February 27, 2012
February 27, 2012
Oregon’s most abundant resource, timber, is being underutilized. This lack of productivity has hurt Oregon’s economy and our rural communities. The federal government owns 60 percent of Oregon’s forest land, and many in Southern Oregon understand that Washington DC does a very poor job managing our forests. Timber harvest on federal lands has declined, leading to high unemployment in rural communities.
As Co-Chair of the House Agriculture and Natural Resource Committee, I have been working to advance measures that allow Oregonians to responsibly utilize our natural resources to improve our economy. While the Oregon Legislature can do little to affect federal timber policies, we can act to properly manage our state forests and put rural Oregonians back to work.
Under current law, the state only permits harvests on 60 percent of what’s allowable under the Forest Practices Act. With so many Oregonians out of work, I am one of many legislators who believe these harvesting levels are too low. House Republicans, in particular, have introduced legislation for the 2012 session that would increase both sustainable harvesting and job creation on these state lands.
Our measure would direct the state to increase harvest levels on state forests to 85 percent of harvestable timber, this measure can create jobs and generate new revenue for local governments. This represents a modest change to Oregon’s current policy, and the increased harvesting would continue to fall within Forest Practices Act guidelines. This solution would provide a reliable supply of timber and create real living wage jobs in communities across the state.
Normally, state forestry policy is established by the Governor and officials within the Department of Forestry. In recent years, the state has kept these harvesting levels low partly to appease the powerful environmental community. These policies have come at the expense of rural Oregonians who consistently suffer higher unemployment than their city counterparts.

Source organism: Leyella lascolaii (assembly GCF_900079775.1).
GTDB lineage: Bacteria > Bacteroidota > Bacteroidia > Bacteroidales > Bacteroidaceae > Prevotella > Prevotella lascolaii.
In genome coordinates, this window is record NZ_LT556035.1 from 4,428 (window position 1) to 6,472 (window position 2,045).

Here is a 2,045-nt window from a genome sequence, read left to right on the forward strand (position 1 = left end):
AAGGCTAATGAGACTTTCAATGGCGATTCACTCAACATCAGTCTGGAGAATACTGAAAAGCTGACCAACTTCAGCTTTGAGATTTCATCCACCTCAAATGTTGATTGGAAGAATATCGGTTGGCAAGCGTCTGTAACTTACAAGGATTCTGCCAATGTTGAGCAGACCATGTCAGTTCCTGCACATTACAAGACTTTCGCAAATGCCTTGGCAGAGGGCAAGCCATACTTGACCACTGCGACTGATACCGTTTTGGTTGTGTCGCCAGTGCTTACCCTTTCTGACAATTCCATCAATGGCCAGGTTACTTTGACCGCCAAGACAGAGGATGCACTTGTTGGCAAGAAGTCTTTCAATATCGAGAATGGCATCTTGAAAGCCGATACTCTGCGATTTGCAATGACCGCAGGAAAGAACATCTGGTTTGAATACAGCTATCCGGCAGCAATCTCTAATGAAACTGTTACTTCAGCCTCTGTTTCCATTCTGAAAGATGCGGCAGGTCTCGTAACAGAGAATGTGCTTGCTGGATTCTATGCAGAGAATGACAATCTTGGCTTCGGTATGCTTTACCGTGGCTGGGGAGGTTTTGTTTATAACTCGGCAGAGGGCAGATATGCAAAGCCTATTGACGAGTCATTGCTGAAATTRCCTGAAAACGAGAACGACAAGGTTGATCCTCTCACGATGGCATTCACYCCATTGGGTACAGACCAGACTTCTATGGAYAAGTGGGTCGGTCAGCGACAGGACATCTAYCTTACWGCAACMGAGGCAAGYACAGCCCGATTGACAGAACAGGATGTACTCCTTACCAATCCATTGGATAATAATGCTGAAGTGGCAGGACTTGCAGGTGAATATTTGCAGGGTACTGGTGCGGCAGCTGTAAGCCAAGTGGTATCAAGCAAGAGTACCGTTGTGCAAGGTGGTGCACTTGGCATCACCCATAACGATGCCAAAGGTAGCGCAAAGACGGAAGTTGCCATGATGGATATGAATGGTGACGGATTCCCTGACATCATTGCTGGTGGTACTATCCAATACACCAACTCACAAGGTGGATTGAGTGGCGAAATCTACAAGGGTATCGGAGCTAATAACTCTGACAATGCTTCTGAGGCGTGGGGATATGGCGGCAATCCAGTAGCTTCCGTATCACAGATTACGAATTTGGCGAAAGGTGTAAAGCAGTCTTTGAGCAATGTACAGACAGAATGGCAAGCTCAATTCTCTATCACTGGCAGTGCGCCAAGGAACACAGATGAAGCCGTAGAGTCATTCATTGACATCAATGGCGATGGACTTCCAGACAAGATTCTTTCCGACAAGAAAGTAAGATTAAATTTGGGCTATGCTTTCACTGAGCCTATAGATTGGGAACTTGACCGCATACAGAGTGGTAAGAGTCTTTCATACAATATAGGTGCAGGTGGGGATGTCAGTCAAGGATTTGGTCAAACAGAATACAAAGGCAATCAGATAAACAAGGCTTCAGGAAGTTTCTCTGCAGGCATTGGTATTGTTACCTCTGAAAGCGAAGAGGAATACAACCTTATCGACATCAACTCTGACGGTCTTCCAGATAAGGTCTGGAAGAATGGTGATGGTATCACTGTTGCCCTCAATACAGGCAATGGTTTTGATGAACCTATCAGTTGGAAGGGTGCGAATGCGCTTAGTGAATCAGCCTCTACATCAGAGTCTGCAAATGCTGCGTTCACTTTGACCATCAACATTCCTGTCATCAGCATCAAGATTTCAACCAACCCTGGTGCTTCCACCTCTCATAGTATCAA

Legislative action is necessary whenever state policies cause economic hardships for many of our citizens. The Legislature must act because higher harvestings levels are allowed under current management practices, but the State Department of Forestry has failed to adopt policies that manage state forest lands to achieve the greatest permanent value and put people back to work in the woods.
Once implemented, timber harvested on state land under our bill would account for less than 3 percent of all timber harvested in forests across the state. This is a very small and sustainable amount. In addition, the bill would provide a reliable supply of timber and create real living wage jobs in communities across the state. As the federal government continues its gross mismanagement of federal forest and O&C lands, our measure will increase tax revenues for counties, cities, and even increase funding for education.
As the Legislature moves toward adjournment of the 2012 session, we should do everything we can to create jobs for Oregonians. Any broad job-creation strategy that doesn’t include leveraging Oregon’s abundant natural resources will fail to help rural Oregon– precisely where jobs are needed the most.
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